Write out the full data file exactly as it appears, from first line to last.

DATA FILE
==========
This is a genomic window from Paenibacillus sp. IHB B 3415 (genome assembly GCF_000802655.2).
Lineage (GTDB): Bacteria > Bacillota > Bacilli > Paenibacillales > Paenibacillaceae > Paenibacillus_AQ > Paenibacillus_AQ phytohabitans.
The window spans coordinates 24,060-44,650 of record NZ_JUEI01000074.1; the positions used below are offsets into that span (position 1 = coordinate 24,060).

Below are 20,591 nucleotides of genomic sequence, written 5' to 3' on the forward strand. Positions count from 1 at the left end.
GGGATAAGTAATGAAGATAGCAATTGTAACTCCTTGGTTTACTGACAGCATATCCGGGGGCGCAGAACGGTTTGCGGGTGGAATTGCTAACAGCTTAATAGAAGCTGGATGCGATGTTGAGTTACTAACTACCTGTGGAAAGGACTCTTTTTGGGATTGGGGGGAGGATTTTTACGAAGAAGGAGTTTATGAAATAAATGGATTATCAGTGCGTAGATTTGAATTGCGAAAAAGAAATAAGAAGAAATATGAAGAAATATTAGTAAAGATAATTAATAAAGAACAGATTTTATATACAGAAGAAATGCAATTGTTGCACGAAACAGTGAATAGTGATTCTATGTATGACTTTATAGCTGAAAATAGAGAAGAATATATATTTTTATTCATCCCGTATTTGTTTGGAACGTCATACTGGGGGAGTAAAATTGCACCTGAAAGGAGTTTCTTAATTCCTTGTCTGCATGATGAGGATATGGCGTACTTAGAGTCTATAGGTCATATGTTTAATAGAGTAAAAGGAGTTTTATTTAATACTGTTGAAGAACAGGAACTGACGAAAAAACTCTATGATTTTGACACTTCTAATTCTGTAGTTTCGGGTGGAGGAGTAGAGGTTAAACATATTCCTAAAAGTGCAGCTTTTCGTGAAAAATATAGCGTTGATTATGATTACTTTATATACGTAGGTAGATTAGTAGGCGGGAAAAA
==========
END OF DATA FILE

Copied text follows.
This is a genomic window from Paenibacillus sp. IHB B 3415 (genome assembly GCF_000802655.2).
Lineage (GTDB): Bacteria > Bacillota > Bacilli > Paenibacillales > Paenibacillaceae > Paenibacillus_AQ > Paenibacillus_AQ phytohabitans.
The window spans coordinates 24,060-44,650 of record NZ_JUEI01000074.1; the positions used below are offsets into that span (position 1 = coordinate 24,060).

Below are 20,591 nucleotides of genomic sequence, written 5' to 3' on the forward strand. Positions count from 1 at the left end.
GGGATAAGTAATGAAGATAGCAATTGTAACTCCTTGGTTTACTGACAGCATATCCGGGGGCGCAGAACGGTTTGCGGGTGGAATTGCTAACAGCTTAATAGAAGCTGGATGCGATGTTGAGTTACTAACTACCTGTGGAAAGGACTCTTTTTGGGATTGGGGGGAGGATTTTTACGAAGAAGGAGTTTATGAAATAAATGGATTATCAGTGCGTAGATTTGAATTGCGAAAAAGAAATAAGAAGAAATATGAAGAAATATTAGTAAAGATAATTAATAAAGAACAGATTTTATATACAGAAGAAATGCAATTGTTGCACGAAACAGTGAATAGTGATTCTATGTATGACTTTATAGCTGAAAATAGAGAAGAATATATATTTTTATTCATCCCGTATTTGTTTGGAACGTCATACTGGGGGAGTAAAATTGCACCTGAAAGGAGTTTCTTAATTCCTTGTCTGCATGATGAGGATATGGCGTACTTAGAGTCTATAGGTCATATGTTTAATAGAGTAAAAGGAGTTTTATTTAATACTGTTGAAGAACAGGAACTGACGAAAAAACTCTATGATTTTGACACTTCTAATTCTGTAGTTTCGGGTGGAGGAGTAGAGGTTAAACATATTCCTAAAAGTGCAGCTTTTCGTGAAAAATATAGCGTTGATTATGATTACTTTATATACGTAGGTAGATTAGTAGGCGGGAAAAA